Are Humans Really Headed To Mars Anytime Soon? Public passion is all well and good, but it will take more than big talk to get to Mars by 2025, space specialists say. Even several rockets' worth of cash won't easily solve the technical challenges.
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Are Humans Really Headed To Mars Anytime Soon?

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Are Humans Really Headed To Mars Anytime Soon?

Are Humans Really Headed To Mars Anytime Soon?

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RENEE MONTAGNE, HOST:

Imagine stepping into a spaceship to blast off to Mars knowing you'll never return to Earth - OK, Steve, how about that? It's a scenario that has gotten a lot of attention lately because of a group called Mars One.

(SOUNDBITE OF MARS ONE PROMOTIONAL VIDEO)

UNIDENTIFIED WOMAN: The colonization of Mars is the adventure of the century.

MONTAGNE: The group claims to have a Mars mission in the works. Its dramatic promotional video features 100 finalists selected for its astronaut corps. But talking about a Mars voyage is a long way from actually getting the money, building the ship and blasting off - obviously - as NPR science correspondent Nell GreenfieldBoyce reports.

NELL GREENFIELDBOYCE, BYLINE: Mars is waiting, so if we wanted to go, we could just go, right?

MARY LYNNE DITTMAR: No, we can't. (Laughter) We're nowhere near ready to go to Mars.

GREENFIELDBOYCE: Mary Lynne Dittmar is an aerospace consultant in Washington, D.C. She says most people just don't get how hard this would be.

DITTMAR: The distances that are involved and the complexities that are involved in going and staying there are really enormous.

GREENFIELDBOYCE: A trip to Mars would take more than half a year one way. You'll need to bring along a ton of food plus oxygen. Then there's the question of whether you can even land on a planet with such a thin atmosphere.

DITTMAR: We don't know yet how we're going to manage landing the sheer amount of mass on Mars that we're going to have to land on Mars in order to be able to have habitation.

GREENFIELDBOYCE: And if they make it to the surface, the first Martians will have to cope with everything from cancer-causing radiation to dust. It's everywhere.

DITTMAR: The small period of time that we spent on the moon, dust was a huge issue. Mars has a big dust problem, too.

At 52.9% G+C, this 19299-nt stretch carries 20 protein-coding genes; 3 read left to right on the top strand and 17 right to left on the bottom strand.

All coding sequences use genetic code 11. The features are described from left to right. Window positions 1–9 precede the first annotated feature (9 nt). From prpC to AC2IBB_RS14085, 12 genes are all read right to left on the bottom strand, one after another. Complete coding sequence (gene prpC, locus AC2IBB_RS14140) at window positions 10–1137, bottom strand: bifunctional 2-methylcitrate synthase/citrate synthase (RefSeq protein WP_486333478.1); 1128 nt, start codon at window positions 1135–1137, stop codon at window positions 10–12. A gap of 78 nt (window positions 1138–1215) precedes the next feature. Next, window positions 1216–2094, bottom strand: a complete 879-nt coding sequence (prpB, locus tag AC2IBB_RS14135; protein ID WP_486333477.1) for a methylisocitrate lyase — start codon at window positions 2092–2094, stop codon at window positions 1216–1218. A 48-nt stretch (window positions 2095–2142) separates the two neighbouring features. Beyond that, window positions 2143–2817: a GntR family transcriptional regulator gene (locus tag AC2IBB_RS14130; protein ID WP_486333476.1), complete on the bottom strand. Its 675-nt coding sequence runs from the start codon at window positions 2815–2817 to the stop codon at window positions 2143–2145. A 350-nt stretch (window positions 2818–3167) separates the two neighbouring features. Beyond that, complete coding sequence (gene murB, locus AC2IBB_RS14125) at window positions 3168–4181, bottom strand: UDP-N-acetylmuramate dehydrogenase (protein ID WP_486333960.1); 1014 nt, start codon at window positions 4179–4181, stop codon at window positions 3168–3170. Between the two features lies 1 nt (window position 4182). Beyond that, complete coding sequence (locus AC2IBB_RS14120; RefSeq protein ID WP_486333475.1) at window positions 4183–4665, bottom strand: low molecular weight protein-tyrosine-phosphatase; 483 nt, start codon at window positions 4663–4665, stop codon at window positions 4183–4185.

GREENFIELDBOYCE: Nonetheless, a Dutch venture called Mars One has captured the public's imagination with its plan to colonize Mars by 2025. The group is led by Bas Lansdorp. He says they've been featured on CNN, The New York Times.

BAS LANSDORP: And actually on NPR. We've been on NPR I think, twice already.

GREENFIELDBOYCE: His Mars dream started almost 20 years ago. Lansdorp was watching TV and was stunned by vivid images of the red Martian surface sent back by a NASA rover.

LANSDORP: And for some reason that I really cannot explain, I wanted to go to Mars and build a new human settlement there.

GREENFIELDBOYCE: Lansdorp is a mechanical engineer by training. He's worked in wind energy, and he now has a business plan for Mars. He says the voyage should pay for itself because it will be a media spectacle. Everyone in the world will want to watch the whole adventure. He envisions a reality TV show with sponsorships and advertising.

LANSDORP: We expect it's worth up to 10 Olympic Games of media revenue, which is 45 billion U.S. dollars.

GREENFIELDBOYCE: Of course, sponsors of the Olympics can be pretty confident that the games will happen. I asked Lansdorp how he responds to skeptics who say that Mars One is basically just a website and a marketing plan.

LANSDORP: Well, I think that the people who say that really haven't paid attention to what we've achieved already.

GREENFIELDBOYCE: He says lots of people apply to their astronaut corps, paying a fee to do so. And the group has commissioned two studies from established aerospace companies. The Mars One plan calls for first sending out a small robotic lander about three years from now. Lansdorp says he can do this more cheaply than NASA. But won't it still cost hundreds of millions of dollars?